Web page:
New statistics have shown that the number of daily deliveries from online stores, such as Amazon, have tripled since the year 2009, amounting to more than 1.5 million daily shipments in New York City, and tens of millions across the US. While online stores like Sunsella benefit from this business model, as it presents unique growth opportunities that would not be possible otherwise, the raw volume of deliveries presents a logistics issue in itself.
While New York residents are no strangers to fighting traffic on a daily basis during their commute to work, the streets appear to be getting more crowded than ever over the past few years. Despite the number of public and private transport users remaining around the same, New Yorkers are now struggling more than ever to make their way across the city, often finding themselves in traffic jams that last for hours. This is especially odd considering that the layout of the city has only improved in recent times.
The cause of this rising issue is nothing more than delivery trucks bringing these very same people their online orders. Ironically, they may be eagerly looking forward to receiving these items, rushing home only to find themselves unknowingly slowed by the same delivery trucks that have been hired to deliver their goods to them. This is a daily issue that increases in intensity every day alongside the rising popularity of online orders, which offer a convenient and practical approach to consumerism that is unique to online shopping.
Mike Law, a representative of Sunsella, an online store whose main demand comes from Amazon orders, says, "While this is undoubtedly an annoying issue for New Yorkers, we must all work together to find a solution. Perhaps accommodations need to be made to the city's structure, for instance, to facilitate the easy travel of delivery trucks, or maybe laws and regulations need to be set to restrict their transit to certain hours of the day. Regardless, the situation is unsustainable in its present form, and something needs to be done."
As noted in an article written byThe Economic Times, the source of the issue may not be the raw traffic of these vehicles in itself, but rather the traffic law violations that their drivers commit. Reports of delivery trucks operated by UPS and FedEx drivers who double-park on streets and block bus and bike lanes increase every day, affecting the otherwise efficient travel of local residents. In fact, they racked up more than 471,000 parking violations last year, a 34% increase from 2013. At the end of the year, this rose to 515,000 parking tickets for a total of $27 million in fines.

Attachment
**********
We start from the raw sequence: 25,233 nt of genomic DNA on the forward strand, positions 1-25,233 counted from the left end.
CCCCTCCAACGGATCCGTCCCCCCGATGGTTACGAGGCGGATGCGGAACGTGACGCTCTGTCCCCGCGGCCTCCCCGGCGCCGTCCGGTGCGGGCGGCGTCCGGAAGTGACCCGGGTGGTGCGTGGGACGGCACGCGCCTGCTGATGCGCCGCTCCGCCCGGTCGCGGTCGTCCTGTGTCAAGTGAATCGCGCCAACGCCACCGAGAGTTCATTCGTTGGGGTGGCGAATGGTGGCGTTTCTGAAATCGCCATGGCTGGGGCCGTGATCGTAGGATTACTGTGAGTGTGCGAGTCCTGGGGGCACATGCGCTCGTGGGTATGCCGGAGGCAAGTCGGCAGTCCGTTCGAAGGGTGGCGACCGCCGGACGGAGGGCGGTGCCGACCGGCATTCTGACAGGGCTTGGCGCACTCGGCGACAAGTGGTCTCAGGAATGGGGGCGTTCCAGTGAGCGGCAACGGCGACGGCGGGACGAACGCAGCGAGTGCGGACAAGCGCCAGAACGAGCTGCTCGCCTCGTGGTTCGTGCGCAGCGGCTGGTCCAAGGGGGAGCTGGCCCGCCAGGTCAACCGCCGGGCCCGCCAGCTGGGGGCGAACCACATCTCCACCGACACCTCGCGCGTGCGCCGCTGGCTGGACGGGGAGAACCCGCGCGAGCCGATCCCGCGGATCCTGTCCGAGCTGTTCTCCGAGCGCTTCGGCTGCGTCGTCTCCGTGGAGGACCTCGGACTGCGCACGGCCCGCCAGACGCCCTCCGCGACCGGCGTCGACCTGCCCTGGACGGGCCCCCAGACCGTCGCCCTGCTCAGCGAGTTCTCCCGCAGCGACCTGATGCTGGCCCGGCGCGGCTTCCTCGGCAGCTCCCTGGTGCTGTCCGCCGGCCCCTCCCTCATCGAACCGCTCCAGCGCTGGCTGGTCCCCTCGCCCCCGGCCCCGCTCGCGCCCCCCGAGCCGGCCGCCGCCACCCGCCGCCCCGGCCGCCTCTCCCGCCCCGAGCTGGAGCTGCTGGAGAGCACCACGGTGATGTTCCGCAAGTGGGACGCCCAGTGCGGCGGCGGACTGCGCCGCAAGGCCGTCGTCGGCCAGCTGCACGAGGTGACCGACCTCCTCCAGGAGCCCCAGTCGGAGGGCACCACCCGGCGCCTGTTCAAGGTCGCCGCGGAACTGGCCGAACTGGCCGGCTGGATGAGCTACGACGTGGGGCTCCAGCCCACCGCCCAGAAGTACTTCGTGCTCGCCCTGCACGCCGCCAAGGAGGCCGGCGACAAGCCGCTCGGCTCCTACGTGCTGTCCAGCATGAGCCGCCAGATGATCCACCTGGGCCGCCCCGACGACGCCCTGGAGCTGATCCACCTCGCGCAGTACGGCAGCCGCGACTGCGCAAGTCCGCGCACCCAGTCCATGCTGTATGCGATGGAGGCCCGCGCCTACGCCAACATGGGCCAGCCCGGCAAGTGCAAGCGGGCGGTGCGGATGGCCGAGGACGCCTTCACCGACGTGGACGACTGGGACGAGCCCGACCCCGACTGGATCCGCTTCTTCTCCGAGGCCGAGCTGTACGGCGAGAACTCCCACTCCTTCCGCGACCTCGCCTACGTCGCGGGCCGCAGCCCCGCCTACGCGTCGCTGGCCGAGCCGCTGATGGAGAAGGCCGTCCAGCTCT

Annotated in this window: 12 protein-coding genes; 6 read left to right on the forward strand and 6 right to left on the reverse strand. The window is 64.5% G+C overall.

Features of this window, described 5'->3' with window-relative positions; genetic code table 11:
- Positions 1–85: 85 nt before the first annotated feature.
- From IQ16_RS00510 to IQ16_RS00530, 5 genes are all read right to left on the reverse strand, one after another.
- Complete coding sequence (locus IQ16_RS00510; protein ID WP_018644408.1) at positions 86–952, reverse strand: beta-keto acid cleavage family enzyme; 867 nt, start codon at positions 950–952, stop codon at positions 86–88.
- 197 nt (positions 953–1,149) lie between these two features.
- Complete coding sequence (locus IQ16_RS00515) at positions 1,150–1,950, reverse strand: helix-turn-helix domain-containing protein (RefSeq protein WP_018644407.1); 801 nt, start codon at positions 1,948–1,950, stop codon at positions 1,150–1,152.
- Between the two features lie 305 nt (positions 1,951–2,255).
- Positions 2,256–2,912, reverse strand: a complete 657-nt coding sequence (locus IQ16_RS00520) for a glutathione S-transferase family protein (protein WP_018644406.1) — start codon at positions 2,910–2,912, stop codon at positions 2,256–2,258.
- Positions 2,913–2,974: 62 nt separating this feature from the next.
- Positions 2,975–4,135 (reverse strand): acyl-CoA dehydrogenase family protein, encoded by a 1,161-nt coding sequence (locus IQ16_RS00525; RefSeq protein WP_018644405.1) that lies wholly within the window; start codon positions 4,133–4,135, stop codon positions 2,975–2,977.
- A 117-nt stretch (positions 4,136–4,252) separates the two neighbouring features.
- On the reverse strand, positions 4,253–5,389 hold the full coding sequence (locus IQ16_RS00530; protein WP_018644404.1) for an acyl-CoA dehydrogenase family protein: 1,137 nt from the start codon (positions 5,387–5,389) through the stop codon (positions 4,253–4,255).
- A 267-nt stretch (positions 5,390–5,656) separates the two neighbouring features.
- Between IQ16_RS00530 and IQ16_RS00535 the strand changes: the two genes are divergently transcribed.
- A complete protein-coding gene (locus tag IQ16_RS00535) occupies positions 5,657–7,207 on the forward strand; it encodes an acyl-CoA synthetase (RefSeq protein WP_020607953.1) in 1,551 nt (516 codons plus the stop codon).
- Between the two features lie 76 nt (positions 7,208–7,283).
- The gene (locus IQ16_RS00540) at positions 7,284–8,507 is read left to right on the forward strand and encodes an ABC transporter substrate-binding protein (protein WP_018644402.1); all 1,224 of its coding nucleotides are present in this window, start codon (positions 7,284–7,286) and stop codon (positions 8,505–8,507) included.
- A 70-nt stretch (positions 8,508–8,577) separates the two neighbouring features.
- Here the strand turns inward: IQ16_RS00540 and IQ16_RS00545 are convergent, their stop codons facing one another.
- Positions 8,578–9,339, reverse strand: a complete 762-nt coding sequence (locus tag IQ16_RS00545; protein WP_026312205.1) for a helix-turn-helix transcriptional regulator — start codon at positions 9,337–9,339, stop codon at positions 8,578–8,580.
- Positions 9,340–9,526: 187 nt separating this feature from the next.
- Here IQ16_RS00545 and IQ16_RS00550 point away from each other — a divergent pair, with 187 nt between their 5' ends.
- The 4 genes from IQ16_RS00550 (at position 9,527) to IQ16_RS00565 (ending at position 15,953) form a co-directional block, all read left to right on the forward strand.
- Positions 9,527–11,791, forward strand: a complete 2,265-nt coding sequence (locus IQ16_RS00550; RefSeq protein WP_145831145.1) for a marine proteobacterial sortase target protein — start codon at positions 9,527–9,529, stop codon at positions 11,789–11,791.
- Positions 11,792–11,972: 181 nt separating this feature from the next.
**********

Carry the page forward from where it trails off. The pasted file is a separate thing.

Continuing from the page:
"If no accommodations are going to be made to suit and facilitate the transit of these vehicles in coexistence with New York residents, then traffic codes should be enforced more harshly," states Law. "Even though we work closely with these companies, we understand the frustration that New Yorkers experience when they arrive late at work due to a traffic jam caused by delivery trucks blocking the road. We agree that this should never happen, and it is an unacceptable situation that has been going on for too long."
Despite the logistics issues and problems that these deliveries encompass, it appears that the situation will only worsen in the near future. The online shopping industry is thriving, as more individuals turn to online stores like Amazon and FreshDirect, for immediate access to products such as groceries and other essential items. It seems that New Yorkers will have to endure the dire traffic situation for quite some time more before any regulations or accommodations are implemented to facilitate their coexistence with the delivery companies.
For now, companies like Sunsella continue to side with their clients, supporting the drive to implement new regulations and improve the structure of roads across the US. Even though the issue is more evident in New York, it is a premonition of what is to come in other highly populated cities in the US.
Interested parties may reach out to Mike Law of Sunsella to learn more about his thoughts on the subject. They may also visit the company’s website and Amazon store page to browse the products they have on offer.
SOURCE: Press Advantage [Link]
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